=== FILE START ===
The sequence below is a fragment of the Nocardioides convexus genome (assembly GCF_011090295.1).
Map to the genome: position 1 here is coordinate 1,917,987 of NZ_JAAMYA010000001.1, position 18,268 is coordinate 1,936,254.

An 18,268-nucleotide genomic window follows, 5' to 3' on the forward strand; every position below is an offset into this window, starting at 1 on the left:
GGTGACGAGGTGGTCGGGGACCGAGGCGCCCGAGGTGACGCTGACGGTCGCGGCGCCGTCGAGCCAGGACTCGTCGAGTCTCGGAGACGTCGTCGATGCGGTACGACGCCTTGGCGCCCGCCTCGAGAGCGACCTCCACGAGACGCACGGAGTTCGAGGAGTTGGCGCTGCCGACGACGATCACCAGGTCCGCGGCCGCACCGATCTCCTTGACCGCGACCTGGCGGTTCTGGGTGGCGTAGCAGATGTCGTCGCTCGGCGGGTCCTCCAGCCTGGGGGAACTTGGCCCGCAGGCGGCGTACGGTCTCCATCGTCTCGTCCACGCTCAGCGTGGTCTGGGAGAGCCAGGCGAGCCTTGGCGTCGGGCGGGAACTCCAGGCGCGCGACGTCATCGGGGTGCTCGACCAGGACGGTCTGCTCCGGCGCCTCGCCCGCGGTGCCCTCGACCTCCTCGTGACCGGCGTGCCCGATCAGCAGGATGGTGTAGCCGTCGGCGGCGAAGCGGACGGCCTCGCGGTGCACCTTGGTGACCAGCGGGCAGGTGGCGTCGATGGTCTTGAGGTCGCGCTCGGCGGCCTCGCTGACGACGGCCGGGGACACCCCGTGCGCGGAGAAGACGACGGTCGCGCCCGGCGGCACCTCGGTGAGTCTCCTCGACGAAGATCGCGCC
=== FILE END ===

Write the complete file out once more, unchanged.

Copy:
The sequence below is a fragment of the Nocardioides convexus genome (assembly GCF_011090295.1).
Map to the genome: position 1 here is coordinate 1,917,987 of NZ_JAAMYA010000001.1, position 18,268 is coordinate 1,936,254.

An 18,268-nucleotide genomic window follows, 5' to 3' on the forward strand; every position below is an offset into this window, starting at 1 on the left:
GGTGACGAGGTGGTCGGGGACCGAGGCGCCCGAGGTGACGCTGACGGTCGCGGCGCCGTCGAGCCAGGACTCGTCGAGTCTCGGAGACGTCGTCGATGCGGTACGACGCCTTGGCGCCCGCCTCGAGAGCGACCTCCACGAGACGCACGGAGTTCGAGGAGTTGGCGCTGCCGACGACGATCACCAGGTCCGCGGCCGCACCGATCTCCTTGACCGCGACCTGGCGGTTCTGGGTGGCGTAGCAGATGTCGTCGCTCGGCGGGTCCTCCAGCCTGGGGGAACTTGGCCCGCAGGCGGCGTACGGTCTCCATCGTCTCGTCCACGCTCAGCGTGGTCTGGGAGAGCCAGGCGAGCCTTGGCGTCGGGCGGGAACTCCAGGCGCGCGACGTCATCGGGGTGCTCGACCAGGACGGTCTGCTCCGGCGCCTCGCCCGCGGTGCCCTCGACCTCCTCGTGACCGGCGTGCCCGATCAGCAGGATGGTGTAGCCGTCGGCGGCGAAGCGGACGGCCTCGCGGTGCACCTTGGTGACCAGCGGGCAGGTGGCGTCGATGGTCTTGAGGTCGCGCTCGGCGGCCTCGCTGACGACGGCCGGGGACACCCCGTGCGCGGAGAAGACGACGGTCGCGCCCGGCGGCACCTCGGTGAGTCTCCTCGACGAAGATCGCGCC